I’ve just received a collection of essays on nature that includes exchanges among academics allied with ecology, literature, and theology. What caught my eye was an essay titled, “Dream Writing.” It reminds me of Thoreau’s phrase, “dreaming awake.” That’s what it was to look skyward from his skiff in the center of Walden Pond.
The author, Susan Pyke, writes from the University of Melbourne on literature and ecology. She wonders if reading poetry and novels can enter the body to animate it, the way dreams do. Perhaps poetry and novels can be transformative, altering our availability to aspects of landscape, country, and each other — aspects that we’d otherwise miss. These might then let us act in ways we otherwise wouldn’t.
Pyke takes up a particular poem of Anne Carson that builds in characters and place from a novel, Bronte’s Wuthering Heights. But what makes Carson’s work “dream writing”? Some of you will have read Carson’s wonderful essays, poems, and translations from the Greek. She has a talent for letting dream-figures overlap and merge with other dream-figures, and also overlap with waking-figures. Dreaming veers off from wakefulness, and blurs the line between them. Oedipus might be whispering in our ear through the lips of an ordinary Canadian graduate student, or through the lips of another poet, say a line from Rilke.
The pay-off in allowing this overlapping of real and imaginary figures (so common in dreams) is that it allows conversations and actions to transpire that would be ruled out in court, or in conversations with cabdrivers, or in a news anchor’s show. But we don’t have to write or think always in the vein of court reporters. Dreams and dream writing and Thoreau’s “dreaming awake” are out of that box, thank god.
Pyke, the author of “Dream Writing,” listens to Anne Carson’s poem “The Glass Essay” and to Emily Bronte’s character, Cathy, from Wuthering Heights. Cathy can hear the moor speak to her (as in a dream); Thoreau can have toads dream (as their snoring lets on); and Anne Carson can hear her Canadian prairie talk back or whisper as if it were Cathy’s moor. Carson can write a poem titled “The . . . Essay” that converses with a novel.
Strict measures of time and genre and place are blurred or morphed, as are strict measures of self. Is Anne Carson a version of Cathy as she (Anne) dream-writes her poem, and is the Canadian prairie now an English Moor as she dream-writes? As Thoreau writes of dreaming toads, he is “dreaming-awake” he says. But can he have it both ways? Don’t we need a solid wall for sanity’s sake between dreaming and waking?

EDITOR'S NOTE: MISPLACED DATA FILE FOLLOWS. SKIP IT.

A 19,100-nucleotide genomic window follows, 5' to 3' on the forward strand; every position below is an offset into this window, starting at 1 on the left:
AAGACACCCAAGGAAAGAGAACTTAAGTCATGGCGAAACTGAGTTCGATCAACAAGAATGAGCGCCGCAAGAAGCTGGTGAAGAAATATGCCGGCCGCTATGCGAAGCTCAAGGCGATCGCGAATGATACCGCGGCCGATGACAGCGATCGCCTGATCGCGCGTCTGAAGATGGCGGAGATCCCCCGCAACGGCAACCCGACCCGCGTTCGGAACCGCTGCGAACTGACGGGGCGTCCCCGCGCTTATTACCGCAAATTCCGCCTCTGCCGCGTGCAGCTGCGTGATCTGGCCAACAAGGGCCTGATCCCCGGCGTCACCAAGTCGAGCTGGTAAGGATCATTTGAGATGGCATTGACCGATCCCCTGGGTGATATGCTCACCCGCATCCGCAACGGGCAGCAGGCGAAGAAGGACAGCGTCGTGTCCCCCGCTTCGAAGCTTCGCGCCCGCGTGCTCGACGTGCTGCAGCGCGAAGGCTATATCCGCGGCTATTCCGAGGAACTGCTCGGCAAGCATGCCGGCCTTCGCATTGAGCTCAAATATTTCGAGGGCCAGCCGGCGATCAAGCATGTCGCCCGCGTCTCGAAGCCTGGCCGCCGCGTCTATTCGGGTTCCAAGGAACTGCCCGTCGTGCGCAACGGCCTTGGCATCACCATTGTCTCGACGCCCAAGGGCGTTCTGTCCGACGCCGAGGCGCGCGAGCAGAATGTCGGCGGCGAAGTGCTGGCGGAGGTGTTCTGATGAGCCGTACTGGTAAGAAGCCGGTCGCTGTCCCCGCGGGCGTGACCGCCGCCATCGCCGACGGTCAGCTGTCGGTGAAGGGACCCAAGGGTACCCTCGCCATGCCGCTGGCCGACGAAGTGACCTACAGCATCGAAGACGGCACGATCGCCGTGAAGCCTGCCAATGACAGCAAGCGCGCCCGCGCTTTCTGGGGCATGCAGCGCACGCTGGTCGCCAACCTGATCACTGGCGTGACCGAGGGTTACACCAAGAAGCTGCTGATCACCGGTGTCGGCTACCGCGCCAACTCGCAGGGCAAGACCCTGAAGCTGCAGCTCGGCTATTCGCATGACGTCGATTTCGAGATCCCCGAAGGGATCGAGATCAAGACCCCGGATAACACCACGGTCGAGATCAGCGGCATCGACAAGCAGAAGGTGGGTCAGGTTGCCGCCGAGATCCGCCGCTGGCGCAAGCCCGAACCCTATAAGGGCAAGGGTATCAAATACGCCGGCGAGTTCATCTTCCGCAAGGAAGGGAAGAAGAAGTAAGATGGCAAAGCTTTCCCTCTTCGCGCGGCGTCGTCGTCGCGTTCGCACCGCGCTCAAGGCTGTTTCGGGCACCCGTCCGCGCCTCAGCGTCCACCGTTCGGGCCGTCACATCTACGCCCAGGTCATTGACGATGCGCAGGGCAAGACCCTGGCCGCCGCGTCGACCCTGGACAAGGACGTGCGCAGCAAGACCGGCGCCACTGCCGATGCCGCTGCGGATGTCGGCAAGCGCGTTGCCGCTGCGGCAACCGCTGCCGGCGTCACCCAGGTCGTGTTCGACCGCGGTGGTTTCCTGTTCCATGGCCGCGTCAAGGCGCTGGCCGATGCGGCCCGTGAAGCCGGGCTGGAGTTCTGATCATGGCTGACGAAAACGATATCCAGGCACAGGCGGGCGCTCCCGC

Of course not. In court or in a cab the wall will be palpable. Reading Kafka or Snow White, or watching Woody Allen’s “Irrational Man,” it will be palpably absent. Children’s books are full of dream-writing and dreaming awake. Perhaps they define the genre. Parents love them while children muddle through. Musical lyrics, theater, opera, and exquisite prose are full of dream-writing.
There’s that wonderful sentence from William James that Steve Webb passed on two posts ago. There’s no better way to describe that sentence than “dream writing” or “dreaming awake.” James writes to his good friend the philosopher Royce:
I lead a parasitic life upon you, for my highest flight of ambitious ideality is to become your conqueror, and to go down into history as such, you and I rolled in one another’s arms and silent (or rather loquacious still) in one last death-grapple of an embrace.”
Here the dream is not of a prairie or a moor that speaks but of a respectable professor picturing himself first as an insect or parasite then shape-shifting into a world-conqueror — again shape-shifting to roll crazily-coupled down a grassy hillock in joy that is also a death dance — all the while mute-and-loquacious.
If we lose the capacity to take down the wall between dreaming and non-dreaming we’d lose not only big hunks of poetry and fiction but also exquisite sentences like this one from James. Taking down the walls lets Thoreau be closer to toads, Cathy be closer to the moor, and Anne Carson be closer to Cathy (and Emily Bronte) — and all of us closer to these writers and each other and the countries and places and dreams so inhabited.
—Ed Mooney, Contributor
Credits: Susan Pyke’s essay, “Dream Writing Beyond a Wounded World” is found in Being-in-Creation: Human Responsibility in an Endangered World, ed. Treanor et al, Fordham, 2015. Steve Webb quotes William James in “Comment,” under my post “Exquisite and Expanded,” Zeteo 8/9/15. For Thoreau on dreaming toads, see Journal, October 26, 1853. From the bottom of his skiff, looking skyward, Thoreau finds himself “dreaming awake.” See Walden, “The Pond,’ [para 21].